(taken in tibet)
They say beauty is in the mind of the beholder. And I define beauty as a view of the beholder – as there is in reality, no beauty out there except a conceptual perception of how and what things should be in a certain way. Yours and my perception of beauty are entirely different. Yes, while there are times when we are in congruent with what we see, but even then we never really know what is in each other’s mind.
Environment is an example. About two weeks ago, I was invited to view a house that was going out for sale. Being in that prestigious environment for many a times now, I was expecting to see another beautiful architecture coming into my view. But I was cautioned beforehand instead that the house for sale would not be what we thought it was. Being open to new experiences, and partially curious with what the seller was defining, I was keen to explore what’s in store for me.
We arrived early and waited for the caretaker to open the gate. The land being steep in terrain disallowed us to view the house from where we were standing. By observing what was around the gate we came to a conclusive idea that this house was unlike any usual design and I also observed that my mind was not in its usual comfortable state. Awhile later, the caretaker turned up and we were driven up to the house.
Being prepared for the unexpected, what I saw was not what I expected – the unexpected expectations, I mean. Being an architectural draftsman for over eleven years, the design to my opinion was shabby, disorientated and lack of aesthetic value. In short, it was not confined to my perceived idea of how a house should be like, hence there was no beauty in it.
As I viewed the house along with my friends, I could not help but be watchful of another unseen friend walking by my side; not spirit or ghost as you may think; but rather the internal dialogue going on in the mind. Whatever the mind saw, it saw with judgments – structure made of used materials, walls done up with styrofoams (yes, compounded styrofoams), unfinished walls exposing the bricks, mortar and rugged plastering. Beer bottles were cemented to a section of its wall, probably to create a signature of uniqueness, which to my internal commentator, was tasteless.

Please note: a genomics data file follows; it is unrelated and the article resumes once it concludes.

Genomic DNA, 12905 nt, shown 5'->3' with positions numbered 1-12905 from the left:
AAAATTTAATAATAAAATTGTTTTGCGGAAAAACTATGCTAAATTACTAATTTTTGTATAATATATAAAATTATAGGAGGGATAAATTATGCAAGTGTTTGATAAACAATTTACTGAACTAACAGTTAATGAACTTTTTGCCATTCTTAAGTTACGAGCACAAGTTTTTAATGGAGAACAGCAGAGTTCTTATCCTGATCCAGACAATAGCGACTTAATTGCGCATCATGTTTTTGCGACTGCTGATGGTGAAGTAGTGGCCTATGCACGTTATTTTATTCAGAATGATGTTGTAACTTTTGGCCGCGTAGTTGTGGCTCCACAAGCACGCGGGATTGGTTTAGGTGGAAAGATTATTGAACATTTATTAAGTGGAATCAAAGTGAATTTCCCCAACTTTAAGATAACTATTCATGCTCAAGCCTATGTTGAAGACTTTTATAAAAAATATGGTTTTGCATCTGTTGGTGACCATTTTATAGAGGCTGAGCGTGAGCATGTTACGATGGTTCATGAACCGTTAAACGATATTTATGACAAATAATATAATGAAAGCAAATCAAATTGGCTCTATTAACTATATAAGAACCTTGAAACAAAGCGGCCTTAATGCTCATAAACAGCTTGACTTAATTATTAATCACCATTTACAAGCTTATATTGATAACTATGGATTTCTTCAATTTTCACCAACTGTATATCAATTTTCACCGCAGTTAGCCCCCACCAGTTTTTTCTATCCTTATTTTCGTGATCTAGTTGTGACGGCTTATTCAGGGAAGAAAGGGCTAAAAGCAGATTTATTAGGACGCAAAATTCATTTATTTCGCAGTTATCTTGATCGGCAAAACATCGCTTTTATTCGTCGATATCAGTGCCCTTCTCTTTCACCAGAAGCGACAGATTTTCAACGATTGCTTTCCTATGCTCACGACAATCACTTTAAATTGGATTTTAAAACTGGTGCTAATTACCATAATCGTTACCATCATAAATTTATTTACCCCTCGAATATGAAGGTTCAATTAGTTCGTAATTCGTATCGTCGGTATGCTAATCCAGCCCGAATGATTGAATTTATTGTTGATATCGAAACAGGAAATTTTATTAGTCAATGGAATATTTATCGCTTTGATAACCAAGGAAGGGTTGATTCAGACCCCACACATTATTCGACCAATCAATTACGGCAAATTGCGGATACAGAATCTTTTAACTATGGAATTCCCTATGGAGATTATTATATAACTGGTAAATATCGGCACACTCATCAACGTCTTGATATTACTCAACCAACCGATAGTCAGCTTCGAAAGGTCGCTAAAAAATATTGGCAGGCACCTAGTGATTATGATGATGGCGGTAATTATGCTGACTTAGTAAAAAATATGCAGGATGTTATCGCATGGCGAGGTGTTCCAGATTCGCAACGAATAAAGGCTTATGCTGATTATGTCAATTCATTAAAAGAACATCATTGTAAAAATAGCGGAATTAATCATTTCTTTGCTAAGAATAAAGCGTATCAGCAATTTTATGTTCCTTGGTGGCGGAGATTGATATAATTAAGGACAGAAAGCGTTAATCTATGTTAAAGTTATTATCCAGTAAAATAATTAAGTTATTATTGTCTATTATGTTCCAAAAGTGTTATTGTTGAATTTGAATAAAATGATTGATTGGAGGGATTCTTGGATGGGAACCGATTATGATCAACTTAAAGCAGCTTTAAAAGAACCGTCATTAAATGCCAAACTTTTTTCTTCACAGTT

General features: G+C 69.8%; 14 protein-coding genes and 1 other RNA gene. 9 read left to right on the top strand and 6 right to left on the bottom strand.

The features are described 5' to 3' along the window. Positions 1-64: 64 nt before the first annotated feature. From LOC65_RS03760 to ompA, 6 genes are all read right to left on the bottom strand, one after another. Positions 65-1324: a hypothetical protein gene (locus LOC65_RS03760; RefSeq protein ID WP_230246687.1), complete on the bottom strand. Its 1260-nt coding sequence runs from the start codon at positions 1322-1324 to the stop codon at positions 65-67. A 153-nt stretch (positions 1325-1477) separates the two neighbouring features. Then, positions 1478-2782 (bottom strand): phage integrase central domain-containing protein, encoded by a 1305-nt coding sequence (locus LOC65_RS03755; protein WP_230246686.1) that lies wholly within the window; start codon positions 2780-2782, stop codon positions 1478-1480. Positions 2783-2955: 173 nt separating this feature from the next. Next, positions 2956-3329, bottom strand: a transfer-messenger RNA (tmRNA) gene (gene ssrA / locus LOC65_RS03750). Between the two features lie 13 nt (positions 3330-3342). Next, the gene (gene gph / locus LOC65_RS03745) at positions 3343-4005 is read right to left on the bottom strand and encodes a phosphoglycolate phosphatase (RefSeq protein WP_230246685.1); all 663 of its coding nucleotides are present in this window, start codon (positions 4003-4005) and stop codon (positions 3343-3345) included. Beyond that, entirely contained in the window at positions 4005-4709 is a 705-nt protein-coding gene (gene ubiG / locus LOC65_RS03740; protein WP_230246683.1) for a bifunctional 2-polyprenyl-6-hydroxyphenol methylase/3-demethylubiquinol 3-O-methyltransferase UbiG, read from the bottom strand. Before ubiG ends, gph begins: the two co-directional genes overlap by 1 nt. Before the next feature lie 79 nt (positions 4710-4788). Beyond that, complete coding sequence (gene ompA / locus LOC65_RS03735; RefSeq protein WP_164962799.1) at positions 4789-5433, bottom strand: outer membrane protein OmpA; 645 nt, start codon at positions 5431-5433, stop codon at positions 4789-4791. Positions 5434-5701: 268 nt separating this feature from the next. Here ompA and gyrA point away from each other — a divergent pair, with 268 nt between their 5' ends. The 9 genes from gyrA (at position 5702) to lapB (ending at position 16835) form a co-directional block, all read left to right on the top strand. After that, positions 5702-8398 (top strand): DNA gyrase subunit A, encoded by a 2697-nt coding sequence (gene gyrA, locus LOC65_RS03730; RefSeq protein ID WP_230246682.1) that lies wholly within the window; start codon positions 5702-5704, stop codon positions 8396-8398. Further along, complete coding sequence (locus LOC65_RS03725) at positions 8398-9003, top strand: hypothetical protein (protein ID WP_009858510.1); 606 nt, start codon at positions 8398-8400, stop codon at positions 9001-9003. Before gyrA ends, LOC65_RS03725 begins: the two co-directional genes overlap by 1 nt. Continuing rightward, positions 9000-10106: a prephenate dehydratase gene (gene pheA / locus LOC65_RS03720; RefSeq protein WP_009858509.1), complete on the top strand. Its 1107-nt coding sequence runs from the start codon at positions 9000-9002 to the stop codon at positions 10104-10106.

There was nothing that I could see beauty in. Being mindful of the judgments, I made myself comfortable at the open terrace that overlooked an unclean pond, with a few fishes in it. Somehow despite all those negativity of perceptions going on in the mind, the air exuberated a sense of peace and tranquillity. Here I started to look into my own ideas and came to an interesting observation and realization. People who are connected to nature would have probably view this house as a piece of art and for them to stay in a sanitized, clean and neat properly-designed concrete house can probably be a devastating experience to their inner soul. On the opposite, those from the modern society with luxurious homely experiences would probably not see this as a house, not to mention stay in it.
As I observed my understanding ravelled in that moment, I could see the judgments I had about the house earlier slowing fading away. In a very interesting way, like the movie Avatar, where the colours of the invisible world is much more vivid and contrasting, pale in comparison to those in the human dimension, I suddenly came to an awareness of the richness of the place. I was being opened up to the creation of love – that the house was created out of joy and love without being confined to a standard image of what it should or should not be. The housebuilder, I was told, built it without having any specific idea in mind, except a rough sketch of the defined areas the owner wished to have. Obviously, the owner himself trusted the builder without reservation!
It is a work of intuitive abiding and the builder himself carried his work without anticipating what came up in his way; without time and space constraint. Hence the work that I, in the beginning saw as a rundown house, suddenly transformed to beauty, in my mind. What I then saw again was no longer “wrong” but simply a magical piece of art, transformed from the act of love.
And all it takes was just a shift of perception. Did anything change out there? No. What changed was my view. Hence beauty is always in the mind, irrelevant how I define the world. What I defined is all here in me. Period.
It is a lesson of not to trust what the mind defines – and yet it is not about rejecting, pushing away or even holding on to what occurs in the mind but to be present and detached without giving any possible meaning or truth to it.